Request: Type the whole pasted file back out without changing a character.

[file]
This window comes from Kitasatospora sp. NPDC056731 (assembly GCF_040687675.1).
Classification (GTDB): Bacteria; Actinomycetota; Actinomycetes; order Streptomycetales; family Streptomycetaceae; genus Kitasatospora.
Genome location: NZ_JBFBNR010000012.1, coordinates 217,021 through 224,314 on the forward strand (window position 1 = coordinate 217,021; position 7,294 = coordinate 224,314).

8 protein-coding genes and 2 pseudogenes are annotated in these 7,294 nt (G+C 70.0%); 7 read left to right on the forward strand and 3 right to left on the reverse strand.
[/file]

This window comes from Kitasatospora sp. NPDC056731 (assembly GCF_040687675.1).
Classification (GTDB): Bacteria; Actinomycetota; Actinomycetes; order Streptomycetales; family Streptomycetaceae; genus Kitasatospora.
Genome location: NZ_JBFBNR010000012.1, coordinates 217,021 through 224,314 on the forward strand (window position 1 = coordinate 217,021; position 7,294 = coordinate 224,314).

8 protein-coding genes and 2 pseudogenes are annotated in these 7,294 nt (G+C 70.0%); 7 read left to right on the forward strand and 3 right to left on the reverse strand.